The force of the collision caused the machine to break free and topple on to the road, as a result of which it suffered irreparable damage. The Belgian police who examined the tachometer found that the driver had not exceeded the prescribed driving speeds.

The main issue in the case was whether the accident arose through circumstances which the driver could not avoid and the consequences of which he was unable to prevent. It was submitted on behalf of the claimants that the driver could, and should, have avoided the circumstances which caused the accident by not driving at night , or driving at a speed of less than 55 mph, or driving for less than five hours at a stretch.

Judge Hallgarten, however, rejected the claimants’ criticisms and ruled that the driver did not fall short of the standard which could be described as that of utmost care. He considered that the utmost care did not require the driver of a heavy goods vehicle to drive only during the day, or to travel at a speed other than that at which he was in fact traveling and which was well within the prescribed limits, or to drive for some lesser period of time than the hours permitted by the EC Regulation 3820/85 regarding driving hours. The judge thought that such submissions were "unrealistic" and would lead to "absurdity".

The leading English case on the construction of Article 17.2 is the decision of Mustill J (as he then was) in Silber v Ireland Trucking [1985] 1 Lloyd’s Rep 243. Judge Hallgarten reviewed the case stating that it had "plainly stood the test of time" but needed to be approached with some degree of caution. He referred to the "test" set out by Judge Mustill that "the carrier is exempt from liability if he proves either that he exercised a high degree of care or that the loss would have happened even if he had exercised a high degree of care". He went on to set out Judge Mustill’s definition of high degree of care as "somewhere between on the one hand a requirement to take every conceivable precaution, however extreme… and on the other hand, a duty to do no more than act reasonably in accordance with prudent current practice". Judge Hallgarten noted that Judge Mustill expanded on his definition later in the same paragraph to include taking account of the "financial practicability of the suggested precautions".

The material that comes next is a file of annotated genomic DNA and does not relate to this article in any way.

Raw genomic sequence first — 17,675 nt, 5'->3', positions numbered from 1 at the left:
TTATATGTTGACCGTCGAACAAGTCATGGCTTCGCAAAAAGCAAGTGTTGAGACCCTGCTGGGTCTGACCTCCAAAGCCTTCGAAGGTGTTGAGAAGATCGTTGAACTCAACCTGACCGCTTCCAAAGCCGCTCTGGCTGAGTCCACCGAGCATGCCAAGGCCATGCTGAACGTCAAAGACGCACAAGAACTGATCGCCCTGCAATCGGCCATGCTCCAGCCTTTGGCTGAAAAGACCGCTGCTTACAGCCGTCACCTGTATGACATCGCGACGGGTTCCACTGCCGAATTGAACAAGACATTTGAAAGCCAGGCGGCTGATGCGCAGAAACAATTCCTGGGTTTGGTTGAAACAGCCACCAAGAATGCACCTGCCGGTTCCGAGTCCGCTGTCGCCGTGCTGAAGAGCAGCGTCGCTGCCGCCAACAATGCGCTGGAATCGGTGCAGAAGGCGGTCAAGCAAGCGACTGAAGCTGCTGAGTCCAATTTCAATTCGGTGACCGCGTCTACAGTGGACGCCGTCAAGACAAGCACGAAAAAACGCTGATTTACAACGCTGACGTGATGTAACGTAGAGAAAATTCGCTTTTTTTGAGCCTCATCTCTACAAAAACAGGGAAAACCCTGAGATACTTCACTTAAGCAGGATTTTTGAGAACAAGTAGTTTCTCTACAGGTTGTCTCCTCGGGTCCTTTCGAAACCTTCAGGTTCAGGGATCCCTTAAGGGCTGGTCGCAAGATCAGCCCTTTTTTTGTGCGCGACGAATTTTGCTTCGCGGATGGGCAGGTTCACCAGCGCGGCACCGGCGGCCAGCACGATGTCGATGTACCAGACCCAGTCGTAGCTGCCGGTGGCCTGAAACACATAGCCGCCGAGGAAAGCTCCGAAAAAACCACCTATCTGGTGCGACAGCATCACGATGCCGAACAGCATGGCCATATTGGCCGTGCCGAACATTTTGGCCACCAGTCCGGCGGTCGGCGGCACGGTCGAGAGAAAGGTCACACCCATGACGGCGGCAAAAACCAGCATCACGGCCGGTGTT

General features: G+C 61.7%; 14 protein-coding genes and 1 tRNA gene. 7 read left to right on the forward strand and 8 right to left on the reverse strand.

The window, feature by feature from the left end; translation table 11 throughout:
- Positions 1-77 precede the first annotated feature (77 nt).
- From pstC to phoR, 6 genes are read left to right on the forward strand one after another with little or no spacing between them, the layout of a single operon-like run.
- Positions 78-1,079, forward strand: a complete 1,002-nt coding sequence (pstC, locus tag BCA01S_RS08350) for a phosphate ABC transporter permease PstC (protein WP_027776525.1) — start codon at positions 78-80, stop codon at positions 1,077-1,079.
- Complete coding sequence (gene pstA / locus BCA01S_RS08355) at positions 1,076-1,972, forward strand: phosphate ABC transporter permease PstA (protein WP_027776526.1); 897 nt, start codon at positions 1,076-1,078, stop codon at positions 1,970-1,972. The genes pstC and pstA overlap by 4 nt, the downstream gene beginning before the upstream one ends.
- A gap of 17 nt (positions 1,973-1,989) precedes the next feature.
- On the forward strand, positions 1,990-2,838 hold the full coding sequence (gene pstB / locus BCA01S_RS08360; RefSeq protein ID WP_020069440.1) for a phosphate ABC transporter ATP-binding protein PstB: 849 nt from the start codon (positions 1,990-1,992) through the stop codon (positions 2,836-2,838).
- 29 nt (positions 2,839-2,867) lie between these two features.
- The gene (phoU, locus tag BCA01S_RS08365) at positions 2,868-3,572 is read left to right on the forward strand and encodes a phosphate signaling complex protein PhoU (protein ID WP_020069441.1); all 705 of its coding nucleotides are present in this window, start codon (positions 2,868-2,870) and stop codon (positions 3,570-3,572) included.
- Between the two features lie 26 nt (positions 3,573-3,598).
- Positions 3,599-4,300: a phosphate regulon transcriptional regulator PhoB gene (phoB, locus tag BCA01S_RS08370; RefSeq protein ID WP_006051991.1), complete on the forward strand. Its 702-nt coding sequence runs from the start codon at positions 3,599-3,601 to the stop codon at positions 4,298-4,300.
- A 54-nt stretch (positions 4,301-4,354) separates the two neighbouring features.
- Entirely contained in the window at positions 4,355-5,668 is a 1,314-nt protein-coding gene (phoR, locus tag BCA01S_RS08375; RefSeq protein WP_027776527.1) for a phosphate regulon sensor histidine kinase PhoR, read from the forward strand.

The judge clarified the ‘caution’ referred to above as follows:

  1. "The formulation of the relevant test should not be approached as if it represented the wording of a statute: it was plainly tailored to the case in question.